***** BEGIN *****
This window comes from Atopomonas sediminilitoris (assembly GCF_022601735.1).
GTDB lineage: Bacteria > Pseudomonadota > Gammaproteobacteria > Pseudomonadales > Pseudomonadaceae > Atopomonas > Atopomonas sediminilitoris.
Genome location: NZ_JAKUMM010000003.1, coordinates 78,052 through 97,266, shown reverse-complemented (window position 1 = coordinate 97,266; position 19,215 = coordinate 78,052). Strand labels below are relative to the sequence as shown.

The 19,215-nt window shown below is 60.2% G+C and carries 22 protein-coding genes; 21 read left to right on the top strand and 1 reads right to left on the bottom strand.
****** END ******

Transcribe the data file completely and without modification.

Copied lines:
This window comes from Atopomonas sediminilitoris (assembly GCF_022601735.1).
GTDB lineage: Bacteria > Pseudomonadota > Gammaproteobacteria > Pseudomonadales > Pseudomonadaceae > Atopomonas > Atopomonas sediminilitoris.
Genome location: NZ_JAKUMM010000003.1, coordinates 78,052 through 97,266, shown reverse-complemented (window position 1 = coordinate 97,266; position 19,215 = coordinate 78,052). Strand labels below are relative to the sequence as shown.

The 19,215-nt window shown below is 60.2% G+C and carries 22 protein-coding genes; 21 read left to right on the top strand and 1 reads right to left on the bottom strand.